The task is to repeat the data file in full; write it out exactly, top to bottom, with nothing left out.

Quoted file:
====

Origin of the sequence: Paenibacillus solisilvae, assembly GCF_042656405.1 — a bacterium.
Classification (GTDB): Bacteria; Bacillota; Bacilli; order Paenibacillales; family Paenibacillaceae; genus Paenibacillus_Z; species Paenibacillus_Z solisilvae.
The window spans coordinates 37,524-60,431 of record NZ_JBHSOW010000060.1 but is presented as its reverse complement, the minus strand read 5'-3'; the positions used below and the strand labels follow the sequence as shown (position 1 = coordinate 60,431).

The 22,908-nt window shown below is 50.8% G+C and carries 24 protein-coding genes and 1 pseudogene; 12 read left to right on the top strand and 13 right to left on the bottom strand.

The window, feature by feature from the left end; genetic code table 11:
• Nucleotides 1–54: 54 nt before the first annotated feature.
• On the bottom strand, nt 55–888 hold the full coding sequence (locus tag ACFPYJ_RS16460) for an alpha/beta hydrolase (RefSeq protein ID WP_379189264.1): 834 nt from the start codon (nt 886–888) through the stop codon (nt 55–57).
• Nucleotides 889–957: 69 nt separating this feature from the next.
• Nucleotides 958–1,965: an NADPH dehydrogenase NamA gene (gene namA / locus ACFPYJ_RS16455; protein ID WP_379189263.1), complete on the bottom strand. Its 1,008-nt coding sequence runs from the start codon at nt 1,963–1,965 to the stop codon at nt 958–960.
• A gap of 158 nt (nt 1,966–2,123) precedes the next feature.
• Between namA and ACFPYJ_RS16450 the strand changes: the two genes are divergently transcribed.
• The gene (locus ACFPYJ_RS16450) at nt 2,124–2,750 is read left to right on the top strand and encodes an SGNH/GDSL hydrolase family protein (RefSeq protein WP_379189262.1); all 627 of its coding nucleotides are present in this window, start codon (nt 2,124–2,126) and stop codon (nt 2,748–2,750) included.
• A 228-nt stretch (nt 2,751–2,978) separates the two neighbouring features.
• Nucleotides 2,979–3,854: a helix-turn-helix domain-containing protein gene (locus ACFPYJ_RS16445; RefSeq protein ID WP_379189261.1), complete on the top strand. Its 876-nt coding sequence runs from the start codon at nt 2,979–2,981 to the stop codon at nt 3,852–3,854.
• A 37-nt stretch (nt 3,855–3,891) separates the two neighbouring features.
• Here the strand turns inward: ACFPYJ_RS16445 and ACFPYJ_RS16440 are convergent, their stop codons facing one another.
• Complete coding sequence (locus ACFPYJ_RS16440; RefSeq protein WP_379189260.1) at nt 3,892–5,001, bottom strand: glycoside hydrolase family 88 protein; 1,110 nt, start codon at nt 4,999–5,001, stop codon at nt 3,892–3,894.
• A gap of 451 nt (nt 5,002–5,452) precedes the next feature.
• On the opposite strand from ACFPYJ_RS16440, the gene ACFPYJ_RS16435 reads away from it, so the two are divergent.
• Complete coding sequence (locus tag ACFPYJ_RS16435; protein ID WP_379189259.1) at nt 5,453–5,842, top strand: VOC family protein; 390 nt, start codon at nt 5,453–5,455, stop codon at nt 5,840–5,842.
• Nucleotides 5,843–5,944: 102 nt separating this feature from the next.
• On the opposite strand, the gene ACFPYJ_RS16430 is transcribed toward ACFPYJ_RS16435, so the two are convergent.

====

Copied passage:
Origin of the sequence: Paenibacillus solisilvae, assembly GCF_042656405.1 — a bacterium.
Classification (GTDB): Bacteria; Bacillota; Bacilli; order Paenibacillales; family Paenibacillaceae; genus Paenibacillus_Z; species Paenibacillus_Z solisilvae.
The window spans coordinates 37,524-60,431 of record NZ_JBHSOW010000060.1 but is presented as its reverse complement, the minus strand read 5'-3'; the positions used below and the strand labels follow the sequence as shown (position 1 = coordinate 60,431).

The 22,908-nt window shown below is 50.8% G+C and carries 24 protein-coding genes and 1 pseudogene; 12 read left to right on the top strand and 13 right to left on the bottom strand.

The window, feature by feature from the left end; genetic code table 11:
• Nucleotides 1–54: 54 nt before the first annotated feature.
• On the bottom strand, nt 55–888 hold the full coding sequence (locus tag ACFPYJ_RS16460) for an alpha/beta hydrolase (RefSeq protein ID WP_379189264.1): 834 nt from the start codon (nt 886–888) through the stop codon (nt 55–57).
• Nucleotides 889–957: 69 nt separating this feature from the next.
• Nucleotides 958–1,965: an NADPH dehydrogenase NamA gene (gene namA / locus ACFPYJ_RS16455; protein ID WP_379189263.1), complete on the bottom strand. Its 1,008-nt coding sequence runs from the start codon at nt 1,963–1,965 to the stop codon at nt 958–960.
• A gap of 158 nt (nt 1,966–2,123) precedes the next feature.
• Between namA and ACFPYJ_RS16450 the strand changes: the two genes are divergently transcribed.
• The gene (locus ACFPYJ_RS16450) at nt 2,124–2,750 is read left to right on the top strand and encodes an SGNH/GDSL hydrolase family protein (RefSeq protein WP_379189262.1); all 627 of its coding nucleotides are present in this window, start codon (nt 2,124–2,126) and stop codon (nt 2,748–2,750) included.
• A 228-nt stretch (nt 2,751–2,978) separates the two neighbouring features.
• Nucleotides 2,979–3,854: a helix-turn-helix domain-containing protein gene (locus ACFPYJ_RS16445; RefSeq protein ID WP_379189261.1), complete on the top strand. Its 876-nt coding sequence runs from the start codon at nt 2,979–2,981 to the stop codon at nt 3,852–3,854.
• A 37-nt stretch (nt 3,855–3,891) separates the two neighbouring features.
• Here the strand turns inward: ACFPYJ_RS16445 and ACFPYJ_RS16440 are convergent, their stop codons facing one another.
• Complete coding sequence (locus ACFPYJ_RS16440; RefSeq protein WP_379189260.1) at nt 3,892–5,001, bottom strand: glycoside hydrolase family 88 protein; 1,110 nt, start codon at nt 4,999–5,001, stop codon at nt 3,892–3,894.
• A gap of 451 nt (nt 5,002–5,452) precedes the next feature.
• On the opposite strand from ACFPYJ_RS16440, the gene ACFPYJ_RS16435 reads away from it, so the two are divergent.
• Complete coding sequence (locus tag ACFPYJ_RS16435; protein ID WP_379189259.1) at nt 5,453–5,842, top strand: VOC family protein; 390 nt, start codon at nt 5,453–5,455, stop codon at nt 5,840–5,842.
• Nucleotides 5,843–5,944: 102 nt separating this feature from the next.
• On the opposite strand, the gene ACFPYJ_RS16430 is transcribed toward ACFPYJ_RS16435, so the two are convergent.